Public speaking is a trait that many must know to get their voices out there. It allows you to form connections, motivate others and influence change and decision making.
We rely on communication so profoundly in our world because it grants us the ability to progress in the workplace and our lives. Whether you are a student, employee or CEO of a big-time company, public speaking is one of the most important communication forms.
1. Avoid Using Too Many Filler Words
Fillers can be described as a pause, hesitation, or word used by a speaker to indicate that they are pausing to think or are not done speaking. A filler word can be detrimental to a speech because of the lack of professionalism and pollution it is causing to your message.
Some examples of filler words are, “hmm, like, uhh, so.” If you find yourself using these fillers, try to replace the word with a dramatic pause. This will keep the audience engaged and allow you to keep your professionalism intact.
2. Avoid The Use Of Uptalking
Can you say a sentence without turning it into a question?
There is a big difference in the statement, "Hi, my name is Ashley?" and "Hi, my name is Ashley."
Uptalking is the process of ending your sentence on a high note -- literally, not metaphorically. This not only makes the reading believe that you are uncertain about what you are talking about, but it also destroys your confidence.
3. Clearly Pronounce Your Words
Ensure each syllable and sound is clear when giving a speech. Ensuring each word is understandable and pronounced properly can really affect your speech.
Picture yourself sitting in a classroom listening to a lecture given by your teacher. She is clearly pronouncing every word, never mumbling and ensuring everything she is saying is clear and understandable. Now picture yourself in the same scenario but with a different teacher. He is mumbling his words and not clearly articulating what he is saying.
Which lecture would you like to be in? -- Of course, the first one.
Pronunciation helps the listener understand what you are saying, and it allows them to gain interest in your speech and fully comprehend the message you are delivering.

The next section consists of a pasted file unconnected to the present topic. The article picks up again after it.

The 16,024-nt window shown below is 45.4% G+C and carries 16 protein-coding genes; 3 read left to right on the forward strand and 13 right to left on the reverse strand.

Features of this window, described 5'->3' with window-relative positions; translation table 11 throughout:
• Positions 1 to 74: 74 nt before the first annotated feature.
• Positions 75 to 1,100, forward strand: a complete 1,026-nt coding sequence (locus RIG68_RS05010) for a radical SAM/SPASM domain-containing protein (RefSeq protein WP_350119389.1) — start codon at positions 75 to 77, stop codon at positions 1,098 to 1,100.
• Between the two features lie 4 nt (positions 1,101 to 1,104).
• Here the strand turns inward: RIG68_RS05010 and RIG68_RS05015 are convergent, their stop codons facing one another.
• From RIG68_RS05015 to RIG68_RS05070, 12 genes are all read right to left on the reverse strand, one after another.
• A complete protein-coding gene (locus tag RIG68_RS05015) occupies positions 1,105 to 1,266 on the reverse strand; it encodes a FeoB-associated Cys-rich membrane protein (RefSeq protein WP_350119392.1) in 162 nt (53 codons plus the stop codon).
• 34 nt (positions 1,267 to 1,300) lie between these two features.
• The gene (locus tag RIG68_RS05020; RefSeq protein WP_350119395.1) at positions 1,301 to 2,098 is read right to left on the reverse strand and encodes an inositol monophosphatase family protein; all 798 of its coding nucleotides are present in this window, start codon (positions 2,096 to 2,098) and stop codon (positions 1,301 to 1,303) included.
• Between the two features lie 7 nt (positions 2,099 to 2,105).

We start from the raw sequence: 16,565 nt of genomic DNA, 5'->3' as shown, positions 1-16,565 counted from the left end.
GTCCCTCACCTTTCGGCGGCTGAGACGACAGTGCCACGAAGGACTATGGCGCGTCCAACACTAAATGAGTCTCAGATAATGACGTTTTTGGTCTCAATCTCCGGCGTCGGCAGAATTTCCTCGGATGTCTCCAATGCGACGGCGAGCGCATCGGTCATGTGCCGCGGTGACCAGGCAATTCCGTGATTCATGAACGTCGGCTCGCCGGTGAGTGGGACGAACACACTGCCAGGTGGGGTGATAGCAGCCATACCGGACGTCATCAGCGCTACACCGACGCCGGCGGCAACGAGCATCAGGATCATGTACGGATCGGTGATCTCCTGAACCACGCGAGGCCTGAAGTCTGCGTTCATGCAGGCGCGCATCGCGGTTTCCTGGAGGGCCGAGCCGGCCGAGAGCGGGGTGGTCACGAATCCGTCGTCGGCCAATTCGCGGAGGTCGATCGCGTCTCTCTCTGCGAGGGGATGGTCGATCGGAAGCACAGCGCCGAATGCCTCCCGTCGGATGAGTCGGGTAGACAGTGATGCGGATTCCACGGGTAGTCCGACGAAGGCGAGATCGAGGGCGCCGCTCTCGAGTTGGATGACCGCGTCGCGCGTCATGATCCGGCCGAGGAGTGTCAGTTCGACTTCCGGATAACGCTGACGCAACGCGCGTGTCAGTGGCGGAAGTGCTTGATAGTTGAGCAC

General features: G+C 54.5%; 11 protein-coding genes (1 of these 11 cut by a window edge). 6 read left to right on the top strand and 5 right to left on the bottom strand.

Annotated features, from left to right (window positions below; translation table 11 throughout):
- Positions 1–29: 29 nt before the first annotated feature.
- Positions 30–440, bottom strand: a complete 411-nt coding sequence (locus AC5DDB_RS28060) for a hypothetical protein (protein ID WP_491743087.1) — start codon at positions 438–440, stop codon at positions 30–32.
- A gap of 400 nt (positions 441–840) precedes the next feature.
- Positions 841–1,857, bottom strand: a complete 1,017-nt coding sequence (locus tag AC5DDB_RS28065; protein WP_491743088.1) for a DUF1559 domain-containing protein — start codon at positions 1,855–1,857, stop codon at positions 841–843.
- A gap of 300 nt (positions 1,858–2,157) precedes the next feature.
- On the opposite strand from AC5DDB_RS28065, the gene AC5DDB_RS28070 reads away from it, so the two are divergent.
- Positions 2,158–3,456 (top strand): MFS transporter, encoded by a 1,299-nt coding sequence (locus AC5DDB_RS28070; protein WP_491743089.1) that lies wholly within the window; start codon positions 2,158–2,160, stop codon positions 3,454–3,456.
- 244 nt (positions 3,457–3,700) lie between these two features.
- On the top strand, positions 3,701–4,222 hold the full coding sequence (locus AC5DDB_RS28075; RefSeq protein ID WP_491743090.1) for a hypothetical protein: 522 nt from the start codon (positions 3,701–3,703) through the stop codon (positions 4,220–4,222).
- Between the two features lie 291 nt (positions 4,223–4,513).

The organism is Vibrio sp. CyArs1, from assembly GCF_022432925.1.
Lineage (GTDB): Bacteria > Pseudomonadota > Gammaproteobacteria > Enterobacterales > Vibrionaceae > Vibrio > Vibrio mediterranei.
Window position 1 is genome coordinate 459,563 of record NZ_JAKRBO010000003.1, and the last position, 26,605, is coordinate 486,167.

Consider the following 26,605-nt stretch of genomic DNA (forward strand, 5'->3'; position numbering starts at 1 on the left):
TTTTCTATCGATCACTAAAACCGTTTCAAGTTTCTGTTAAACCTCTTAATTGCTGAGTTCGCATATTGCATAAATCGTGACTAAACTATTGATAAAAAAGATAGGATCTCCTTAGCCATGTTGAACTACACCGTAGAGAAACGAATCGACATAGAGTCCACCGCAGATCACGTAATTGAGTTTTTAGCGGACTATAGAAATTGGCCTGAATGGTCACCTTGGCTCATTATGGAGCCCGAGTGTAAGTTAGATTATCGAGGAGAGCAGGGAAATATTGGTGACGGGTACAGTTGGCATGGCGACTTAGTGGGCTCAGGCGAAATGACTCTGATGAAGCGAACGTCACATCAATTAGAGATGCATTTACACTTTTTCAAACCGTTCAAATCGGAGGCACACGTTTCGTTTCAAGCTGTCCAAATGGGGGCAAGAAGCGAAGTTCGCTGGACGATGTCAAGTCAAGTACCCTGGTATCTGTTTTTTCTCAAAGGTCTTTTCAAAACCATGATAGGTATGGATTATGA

4. Avoid Hoarse or Heavy Breathing
A trick to calming your nerves down when public speaking is to breathe. But, sometimes, public speakers tend to breathe too loudly or too heavily, or replicate hoarse breathing.
What some might not know is there is a correct way to breathe when presenting. Belly breathing or diaphragmatic breathing is a deep breathing technique that engages your diaphragm but calmly and avoids loud, harsh sounds.
5. Avoid Being Monotone and Sounding Boring
When listening to someone speak in a monotone voice, how long can you last before you start online shopping, checking emails or sending texts? -- Not very long.
Sounding monotone can lead to a boring and dreadful speech that will leave your audience with nothing but snores.
Fear is the main reason why we sound monotone while giving a speech, but this is avoidable. The solution is to practice your speech. Instead of fearing that you will forget what you have to say, practice your speech and focus on creating a conversation rather than a rehearsal. This will help you become comfortable with your speech and bring emotion and life into your speaking.
And if you find yourself getting anxious and wanting to resort back to your comfortable monotone voice, just breathe and pause.
6. Speak Loudly
Exploring the full potential of your voice will allow you to reach the back of the room. Talking loudly is more than just increasing the volume of your voice. It is about adjusting your pitch, adding tone and emotion, and changing your voice's pace to speak loudly and reach your whole audience.
Pro tip -- Always speak louder and more exaggerated than you normally would.
7. Stay On Topic
It is a great tip to add personality into your speech and create a conversation with your audience, but it is important to note that a little goes a long way.
Often, to increase the emotion in your speech, speakers will create a conversation with their audience, but sometimes they go overboard.
It is essential to focus on reaching your point with your audience instead of going off track because boredom can step in fast. Try to stay in sync with the rhythm of your talk. The trick to staying on track is allowing the connection of your speech to be mind to body and body to mind.
8. Find Your Right Speed
It is common for a speaker to rush through their presentation, especially if their nerves set it. A great tip to counteract this initial reaction is the following term. "Slow is smooth, and smooth is fast." When you recite your speech slowly and confidently, the presentation is smooth and impacts the audience in a much more powerful way.
As discussed on our website, public speaking can be coached through the help of a speech-language pathologist. Book a free consultation to discover how an SLP can help you gain the confidence you need to prepare for your public speaking.